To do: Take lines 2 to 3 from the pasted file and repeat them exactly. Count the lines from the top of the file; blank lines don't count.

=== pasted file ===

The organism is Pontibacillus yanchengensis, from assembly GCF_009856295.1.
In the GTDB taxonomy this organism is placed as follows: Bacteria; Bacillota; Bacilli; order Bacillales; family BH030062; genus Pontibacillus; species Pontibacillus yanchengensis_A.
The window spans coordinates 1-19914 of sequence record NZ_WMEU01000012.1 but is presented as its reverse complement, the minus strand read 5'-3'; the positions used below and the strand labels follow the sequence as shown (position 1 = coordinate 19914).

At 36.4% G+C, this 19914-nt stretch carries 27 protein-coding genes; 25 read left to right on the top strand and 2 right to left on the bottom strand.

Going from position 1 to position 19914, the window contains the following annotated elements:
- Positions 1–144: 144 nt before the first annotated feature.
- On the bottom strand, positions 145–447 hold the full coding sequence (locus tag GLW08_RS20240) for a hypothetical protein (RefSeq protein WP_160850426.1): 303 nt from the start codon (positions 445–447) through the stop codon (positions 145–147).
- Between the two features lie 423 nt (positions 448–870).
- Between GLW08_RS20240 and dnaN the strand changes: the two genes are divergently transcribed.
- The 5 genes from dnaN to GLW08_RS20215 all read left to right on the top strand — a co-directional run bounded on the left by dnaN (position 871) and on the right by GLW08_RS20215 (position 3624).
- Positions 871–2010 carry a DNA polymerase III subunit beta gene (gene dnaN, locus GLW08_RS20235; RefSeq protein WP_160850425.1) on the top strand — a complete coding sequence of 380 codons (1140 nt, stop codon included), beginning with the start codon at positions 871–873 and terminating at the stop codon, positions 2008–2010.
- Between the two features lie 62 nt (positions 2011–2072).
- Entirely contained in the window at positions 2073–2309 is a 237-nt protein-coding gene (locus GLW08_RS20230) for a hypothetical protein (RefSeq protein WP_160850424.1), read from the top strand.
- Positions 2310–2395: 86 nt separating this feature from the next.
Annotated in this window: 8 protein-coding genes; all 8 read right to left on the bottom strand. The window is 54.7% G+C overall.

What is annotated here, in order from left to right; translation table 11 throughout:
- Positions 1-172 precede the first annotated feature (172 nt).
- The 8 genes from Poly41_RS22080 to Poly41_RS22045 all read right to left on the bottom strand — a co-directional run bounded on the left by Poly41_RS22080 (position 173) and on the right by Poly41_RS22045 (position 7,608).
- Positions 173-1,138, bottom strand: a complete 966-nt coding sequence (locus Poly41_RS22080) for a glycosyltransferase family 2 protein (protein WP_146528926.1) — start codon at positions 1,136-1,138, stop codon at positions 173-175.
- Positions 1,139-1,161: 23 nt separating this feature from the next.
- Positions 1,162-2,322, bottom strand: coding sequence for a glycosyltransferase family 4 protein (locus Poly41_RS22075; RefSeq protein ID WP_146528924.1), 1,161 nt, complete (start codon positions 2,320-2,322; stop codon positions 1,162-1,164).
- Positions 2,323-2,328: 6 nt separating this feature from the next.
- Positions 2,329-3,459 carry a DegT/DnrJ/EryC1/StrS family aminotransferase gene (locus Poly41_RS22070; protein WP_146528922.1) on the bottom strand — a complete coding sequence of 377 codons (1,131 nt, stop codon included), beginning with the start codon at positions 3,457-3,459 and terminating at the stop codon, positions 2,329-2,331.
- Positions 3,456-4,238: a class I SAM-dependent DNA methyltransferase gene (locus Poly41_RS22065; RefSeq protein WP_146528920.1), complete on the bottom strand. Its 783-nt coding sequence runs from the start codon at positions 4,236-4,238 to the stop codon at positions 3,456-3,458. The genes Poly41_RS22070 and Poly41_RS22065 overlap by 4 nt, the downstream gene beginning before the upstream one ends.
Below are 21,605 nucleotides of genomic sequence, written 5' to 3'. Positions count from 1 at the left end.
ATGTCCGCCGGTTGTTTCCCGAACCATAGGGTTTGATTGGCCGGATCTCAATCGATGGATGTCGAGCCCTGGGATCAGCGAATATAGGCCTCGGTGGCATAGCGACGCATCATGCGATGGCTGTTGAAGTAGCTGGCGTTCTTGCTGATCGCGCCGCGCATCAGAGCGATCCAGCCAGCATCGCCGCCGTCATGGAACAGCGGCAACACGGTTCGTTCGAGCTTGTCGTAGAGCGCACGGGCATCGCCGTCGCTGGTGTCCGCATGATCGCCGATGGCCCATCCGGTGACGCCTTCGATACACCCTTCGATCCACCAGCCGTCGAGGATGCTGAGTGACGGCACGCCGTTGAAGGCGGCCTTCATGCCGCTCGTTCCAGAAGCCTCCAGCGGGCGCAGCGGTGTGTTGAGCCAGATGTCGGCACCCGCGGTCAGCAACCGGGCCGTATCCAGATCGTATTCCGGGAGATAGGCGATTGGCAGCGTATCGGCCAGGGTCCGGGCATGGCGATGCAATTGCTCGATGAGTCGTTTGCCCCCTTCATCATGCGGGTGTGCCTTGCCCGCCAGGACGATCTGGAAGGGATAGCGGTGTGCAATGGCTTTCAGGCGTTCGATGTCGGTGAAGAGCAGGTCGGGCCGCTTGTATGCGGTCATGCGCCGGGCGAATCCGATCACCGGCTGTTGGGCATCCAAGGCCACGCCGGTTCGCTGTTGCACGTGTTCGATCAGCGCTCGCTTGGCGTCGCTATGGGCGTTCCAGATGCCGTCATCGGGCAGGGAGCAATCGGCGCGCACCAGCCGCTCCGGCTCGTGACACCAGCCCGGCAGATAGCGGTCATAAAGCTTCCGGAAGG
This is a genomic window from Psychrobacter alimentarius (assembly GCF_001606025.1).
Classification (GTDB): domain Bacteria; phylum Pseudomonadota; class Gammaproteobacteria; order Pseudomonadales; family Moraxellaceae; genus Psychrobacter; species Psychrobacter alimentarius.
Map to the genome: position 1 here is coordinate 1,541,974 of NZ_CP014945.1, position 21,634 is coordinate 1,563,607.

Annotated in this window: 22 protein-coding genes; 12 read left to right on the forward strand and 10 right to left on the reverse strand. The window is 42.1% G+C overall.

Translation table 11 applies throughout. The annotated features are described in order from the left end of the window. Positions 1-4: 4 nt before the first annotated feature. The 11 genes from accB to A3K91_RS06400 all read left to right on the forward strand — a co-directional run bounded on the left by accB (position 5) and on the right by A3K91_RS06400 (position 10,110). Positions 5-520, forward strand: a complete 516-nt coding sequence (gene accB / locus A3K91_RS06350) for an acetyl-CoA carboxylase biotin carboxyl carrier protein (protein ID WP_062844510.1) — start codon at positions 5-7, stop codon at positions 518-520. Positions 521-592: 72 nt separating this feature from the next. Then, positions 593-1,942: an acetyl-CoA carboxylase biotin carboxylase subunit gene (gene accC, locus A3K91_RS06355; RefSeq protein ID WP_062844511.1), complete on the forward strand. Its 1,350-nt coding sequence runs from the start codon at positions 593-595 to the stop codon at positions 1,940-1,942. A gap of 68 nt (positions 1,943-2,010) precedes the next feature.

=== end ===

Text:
In the GTDB taxonomy this organism is placed as follows: Bacteria; Bacillota; Bacilli; order Bacillales; family BH030062; genus Pontibacillus; species Pontibacillus yanchengensis_A.
The window spans coordinates 1-19914 of sequence record NZ_WMEU01000012.1 but is presented as its reverse complement, the minus strand read 5'-3'; the positions used below and the strand labels follow the sequence as shown (position 1 = coordinate 19914).